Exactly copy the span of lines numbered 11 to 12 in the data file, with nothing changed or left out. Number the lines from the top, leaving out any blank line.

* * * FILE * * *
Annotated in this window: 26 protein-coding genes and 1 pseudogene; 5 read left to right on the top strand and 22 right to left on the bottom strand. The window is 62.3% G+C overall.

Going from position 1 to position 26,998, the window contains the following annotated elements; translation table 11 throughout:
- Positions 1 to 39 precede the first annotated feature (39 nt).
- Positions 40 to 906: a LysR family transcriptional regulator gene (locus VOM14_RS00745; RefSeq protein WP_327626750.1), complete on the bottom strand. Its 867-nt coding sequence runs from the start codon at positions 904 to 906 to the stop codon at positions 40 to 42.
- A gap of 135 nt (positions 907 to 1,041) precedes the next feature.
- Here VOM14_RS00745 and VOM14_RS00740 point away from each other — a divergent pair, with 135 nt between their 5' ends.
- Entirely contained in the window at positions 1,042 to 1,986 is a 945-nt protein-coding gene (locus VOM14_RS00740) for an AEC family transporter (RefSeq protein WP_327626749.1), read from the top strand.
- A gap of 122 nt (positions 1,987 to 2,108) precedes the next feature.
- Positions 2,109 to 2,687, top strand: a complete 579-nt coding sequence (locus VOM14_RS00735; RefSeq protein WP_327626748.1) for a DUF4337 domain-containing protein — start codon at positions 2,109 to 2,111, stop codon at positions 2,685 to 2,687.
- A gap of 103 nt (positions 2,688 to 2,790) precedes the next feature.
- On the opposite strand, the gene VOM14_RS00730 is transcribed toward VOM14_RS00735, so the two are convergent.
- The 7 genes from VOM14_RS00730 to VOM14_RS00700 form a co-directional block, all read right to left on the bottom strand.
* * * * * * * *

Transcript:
- On the opposite strand, the gene VOM14_RS00730 is transcribed toward VOM14_RS00735, so the two are convergent.
- The 7 genes from VOM14_RS00730 to VOM14_RS00700 form a co-directional block, all read right to left on the bottom strand.